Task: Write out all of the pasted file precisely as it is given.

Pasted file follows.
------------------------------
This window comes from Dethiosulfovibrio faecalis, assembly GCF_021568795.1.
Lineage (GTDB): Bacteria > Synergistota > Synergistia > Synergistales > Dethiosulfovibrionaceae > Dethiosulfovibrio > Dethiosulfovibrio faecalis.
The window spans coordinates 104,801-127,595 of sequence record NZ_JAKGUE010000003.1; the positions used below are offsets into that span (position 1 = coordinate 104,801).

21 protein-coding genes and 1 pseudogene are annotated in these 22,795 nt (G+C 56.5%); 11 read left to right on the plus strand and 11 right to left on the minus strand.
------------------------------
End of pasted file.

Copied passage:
This window comes from Dethiosulfovibrio faecalis, assembly GCF_021568795.1.
Lineage (GTDB): Bacteria > Synergistota > Synergistia > Synergistales > Dethiosulfovibrionaceae > Dethiosulfovibrio > Dethiosulfovibrio faecalis.
The window spans coordinates 104,801-127,595 of sequence record NZ_JAKGUE010000003.1; the positions used below are offsets into that span (position 1 = coordinate 104,801).

21 protein-coding genes and 1 pseudogene are annotated in these 22,795 nt (G+C 56.5%); 11 read left to right on the plus strand and 11 right to left on the minus strand.